The Business Of Breast Cancer
Earlier this week, the FDA approved a new treatment for breast cancer called Kadcyla. This sounds like a great thing, and maybe for some it is. I have a little bit different take on it.
I watched one of my grandmothers die from breast cancer. It is slow, and painful and undignified. Her breast cancer metastasized into lung cancer, which is even more painful and nasty to watch. She refused chemotherapy because she also suffered from macular degeneration, and (rather stupidly, I think) thought it was better to die than be blind.
Kadcyla is supposed to be a new miracle drug for people with a certain type of breast cancer, approximately 20 percent of the disease’s victims. But it doesn’t promise you a cure, it only promises you a little more time, three to six months.
It also comes with a hefty price tag, more than double the current treatment for this particular variety of breast cancer. Kadcyla is estimated to cost almost $10,000 dollars a month, with a full nine month course costing $94,000 dollars. The current treatment, Herceptin, brings in around $6 billion a year right now for pharma giant Roche. Kadcyla will at least double that.
I guess, watching my grandmother go through all that pain and suffering, I gained an appreciation for quality of life. Kadcyla might extend my life by three to six months, but what will those three to six months look like? Will that be an extra half a year of my daughter watching me waste away? Another three months of excruciating pain and loss of dignity as someone else has to feed me, clothe me and wipe my bottom?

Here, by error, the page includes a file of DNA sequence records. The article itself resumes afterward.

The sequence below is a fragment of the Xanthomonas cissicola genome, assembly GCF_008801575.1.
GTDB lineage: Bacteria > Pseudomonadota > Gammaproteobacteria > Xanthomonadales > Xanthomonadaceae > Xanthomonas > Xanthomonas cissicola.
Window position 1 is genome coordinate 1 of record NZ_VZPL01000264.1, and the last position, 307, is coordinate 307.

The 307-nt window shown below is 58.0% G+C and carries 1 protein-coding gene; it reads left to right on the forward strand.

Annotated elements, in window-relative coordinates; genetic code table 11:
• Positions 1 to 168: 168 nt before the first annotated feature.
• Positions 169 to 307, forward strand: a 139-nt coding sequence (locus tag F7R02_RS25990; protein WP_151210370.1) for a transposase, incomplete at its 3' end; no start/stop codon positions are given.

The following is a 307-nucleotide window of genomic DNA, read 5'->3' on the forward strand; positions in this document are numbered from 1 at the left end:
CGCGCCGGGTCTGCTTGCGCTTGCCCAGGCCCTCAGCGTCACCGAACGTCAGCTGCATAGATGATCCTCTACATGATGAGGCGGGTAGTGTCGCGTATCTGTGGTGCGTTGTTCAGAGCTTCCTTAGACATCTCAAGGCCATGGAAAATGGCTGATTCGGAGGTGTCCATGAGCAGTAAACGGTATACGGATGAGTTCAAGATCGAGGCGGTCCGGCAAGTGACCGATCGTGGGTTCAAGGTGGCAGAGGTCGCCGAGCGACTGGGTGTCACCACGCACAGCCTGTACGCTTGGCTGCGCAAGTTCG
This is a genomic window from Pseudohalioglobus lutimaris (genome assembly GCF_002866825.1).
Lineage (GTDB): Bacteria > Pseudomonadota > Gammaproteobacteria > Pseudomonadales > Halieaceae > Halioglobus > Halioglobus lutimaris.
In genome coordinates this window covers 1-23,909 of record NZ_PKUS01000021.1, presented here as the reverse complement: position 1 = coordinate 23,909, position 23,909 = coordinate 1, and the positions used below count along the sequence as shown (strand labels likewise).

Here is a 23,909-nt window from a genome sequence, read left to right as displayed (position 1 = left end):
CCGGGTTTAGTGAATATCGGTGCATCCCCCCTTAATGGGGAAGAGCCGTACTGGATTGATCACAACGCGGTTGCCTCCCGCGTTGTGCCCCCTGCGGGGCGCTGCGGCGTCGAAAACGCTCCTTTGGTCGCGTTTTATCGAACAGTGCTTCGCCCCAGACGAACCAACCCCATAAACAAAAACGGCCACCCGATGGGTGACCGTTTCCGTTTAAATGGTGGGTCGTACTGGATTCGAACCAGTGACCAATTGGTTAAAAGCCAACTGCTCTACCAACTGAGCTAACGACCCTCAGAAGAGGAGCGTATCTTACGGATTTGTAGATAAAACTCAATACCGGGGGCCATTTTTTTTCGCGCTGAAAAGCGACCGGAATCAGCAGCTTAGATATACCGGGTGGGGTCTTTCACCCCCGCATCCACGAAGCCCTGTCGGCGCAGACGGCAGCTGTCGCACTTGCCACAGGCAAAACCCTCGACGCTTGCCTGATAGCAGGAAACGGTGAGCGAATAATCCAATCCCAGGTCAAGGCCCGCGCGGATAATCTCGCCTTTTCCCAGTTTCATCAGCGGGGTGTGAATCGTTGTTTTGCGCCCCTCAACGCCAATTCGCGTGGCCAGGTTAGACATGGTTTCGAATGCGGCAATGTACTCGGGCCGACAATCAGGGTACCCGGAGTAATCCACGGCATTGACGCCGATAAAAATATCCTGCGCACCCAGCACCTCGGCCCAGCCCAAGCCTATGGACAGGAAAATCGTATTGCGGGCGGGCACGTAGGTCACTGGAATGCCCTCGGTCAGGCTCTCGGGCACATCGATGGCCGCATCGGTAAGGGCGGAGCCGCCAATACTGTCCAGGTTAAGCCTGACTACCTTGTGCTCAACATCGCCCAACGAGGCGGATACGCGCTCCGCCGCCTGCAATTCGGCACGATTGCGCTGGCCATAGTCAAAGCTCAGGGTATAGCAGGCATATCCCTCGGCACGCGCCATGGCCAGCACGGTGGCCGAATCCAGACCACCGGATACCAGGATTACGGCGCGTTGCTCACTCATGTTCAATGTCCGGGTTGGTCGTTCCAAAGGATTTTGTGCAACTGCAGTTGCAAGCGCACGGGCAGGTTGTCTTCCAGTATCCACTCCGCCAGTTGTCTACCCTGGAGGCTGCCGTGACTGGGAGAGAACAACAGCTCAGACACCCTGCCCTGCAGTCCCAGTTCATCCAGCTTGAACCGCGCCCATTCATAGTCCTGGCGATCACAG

And what am I doing to my family? Leaving them with an astronomically high medical bill, that’s what. And may I take a moment to quote Dr. Park from this week’s episode of Monday Mornings, “No honor, you! Shame!” These drugs are supposed to be healing people, they are supposed to help the suffering. $10,000 a month is adding to someone’s suffering. That kind of price tag makes sure that either you will go broke trying to buy those few extra months, or only the very rich victims of breast cancer will survive.
So my choice, should I have to make it, is going to be similar to my grandmother’s. If I have to decide between $10,000 dollars a month to extend my suffering, or quality of life in my last days, I am going to choose quality of life. I have a much better use for that money than lining the pockets of an already multi-billion-dollar industry. I have a bucket list of places to see, and things to do that seem much more important than supporting the business of breast cancer.
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